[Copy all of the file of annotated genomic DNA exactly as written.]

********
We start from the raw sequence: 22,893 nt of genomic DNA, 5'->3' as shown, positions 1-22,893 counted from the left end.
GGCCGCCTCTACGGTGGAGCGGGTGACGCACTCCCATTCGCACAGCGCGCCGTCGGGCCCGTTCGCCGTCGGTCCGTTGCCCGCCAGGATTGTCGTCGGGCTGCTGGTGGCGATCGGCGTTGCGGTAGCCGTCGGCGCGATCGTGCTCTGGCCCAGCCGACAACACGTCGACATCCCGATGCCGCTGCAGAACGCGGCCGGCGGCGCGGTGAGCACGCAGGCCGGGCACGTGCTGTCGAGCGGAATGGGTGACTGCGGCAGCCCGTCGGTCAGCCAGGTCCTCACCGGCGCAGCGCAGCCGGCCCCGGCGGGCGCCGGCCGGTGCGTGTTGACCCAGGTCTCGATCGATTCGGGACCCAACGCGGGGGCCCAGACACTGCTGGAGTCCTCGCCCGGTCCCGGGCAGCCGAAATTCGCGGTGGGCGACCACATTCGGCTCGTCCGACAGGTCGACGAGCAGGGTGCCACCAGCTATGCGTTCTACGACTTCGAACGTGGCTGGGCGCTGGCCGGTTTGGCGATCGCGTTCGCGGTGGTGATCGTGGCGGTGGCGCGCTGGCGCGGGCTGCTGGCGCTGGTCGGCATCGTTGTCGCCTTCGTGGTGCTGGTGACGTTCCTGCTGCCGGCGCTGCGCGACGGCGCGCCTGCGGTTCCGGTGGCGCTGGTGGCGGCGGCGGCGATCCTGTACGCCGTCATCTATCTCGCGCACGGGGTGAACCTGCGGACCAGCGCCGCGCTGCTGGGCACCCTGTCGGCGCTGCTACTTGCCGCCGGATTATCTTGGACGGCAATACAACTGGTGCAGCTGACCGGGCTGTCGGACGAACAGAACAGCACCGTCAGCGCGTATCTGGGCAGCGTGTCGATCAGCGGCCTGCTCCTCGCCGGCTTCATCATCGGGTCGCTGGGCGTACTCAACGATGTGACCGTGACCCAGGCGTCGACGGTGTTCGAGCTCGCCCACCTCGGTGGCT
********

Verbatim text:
We start from the raw sequence: 22,893 nt of genomic DNA, 5'->3' as shown, positions 1-22,893 counted from the left end.
GGCCGCCTCTACGGTGGAGCGGGTGACGCACTCCCATTCGCACAGCGCGCCGTCGGGCCCGTTCGCCGTCGGTCCGTTGCCCGCCAGGATTGTCGTCGGGCTGCTGGTGGCGATCGGCGTTGCGGTAGCCGTCGGCGCGATCGTGCTCTGGCCCAGCCGACAACACGTCGACATCCCGATGCCGCTGCAGAACGCGGCCGGCGGCGCGGTGAGCACGCAGGCCGGGCACGTGCTGTCGAGCGGAATGGGTGACTGCGGCAGCCCGTCGGTCAGCCAGGTCCTCACCGGCGCAGCGCAGCCGGCCCCGGCGGGCGCCGGCCGGTGCGTGTTGACCCAGGTCTCGATCGATTCGGGACCCAACGCGGGGGCCCAGACACTGCTGGAGTCCTCGCCCGGTCCCGGGCAGCCGAAATTCGCGGTGGGCGACCACATTCGGCTCGTCCGACAGGTCGACGAGCAGGGTGCCACCAGCTATGCGTTCTACGACTTCGAACGTGGCTGGGCGCTGGCCGGTTTGGCGATCGCGTTCGCGGTGGTGATCGTGGCGGTGGCGCGCTGGCGCGGGCTGCTGGCGCTGGTCGGCATCGTTGTCGCCTTCGTGGTGCTGGTGACGTTCCTGCTGCCGGCGCTGCGCGACGGCGCGCCTGCGGTTCCGGTGGCGCTGGTGGCGGCGGCGGCGATCCTGTACGCCGTCATCTATCTCGCGCACGGGGTGAACCTGCGGACCAGCGCCGCGCTGCTGGGCACCCTGTCGGCGCTGCTACTTGCCGCCGGATTATCTTGGACGGCAATACAACTGGTGCAGCTGACCGGGCTGTCGGACGAACAGAACAGCACCGTCAGCGCGTATCTGGGCAGCGTGTCGATCAGCGGCCTGCTCCTCGCCGGCTTCATCATCGGGTCGCTGGGCGTACTCAACGATGTGACCGTGACCCAGGCGTCGACGGTGTTCGAGCTCGCCCACCTCGGTGGCT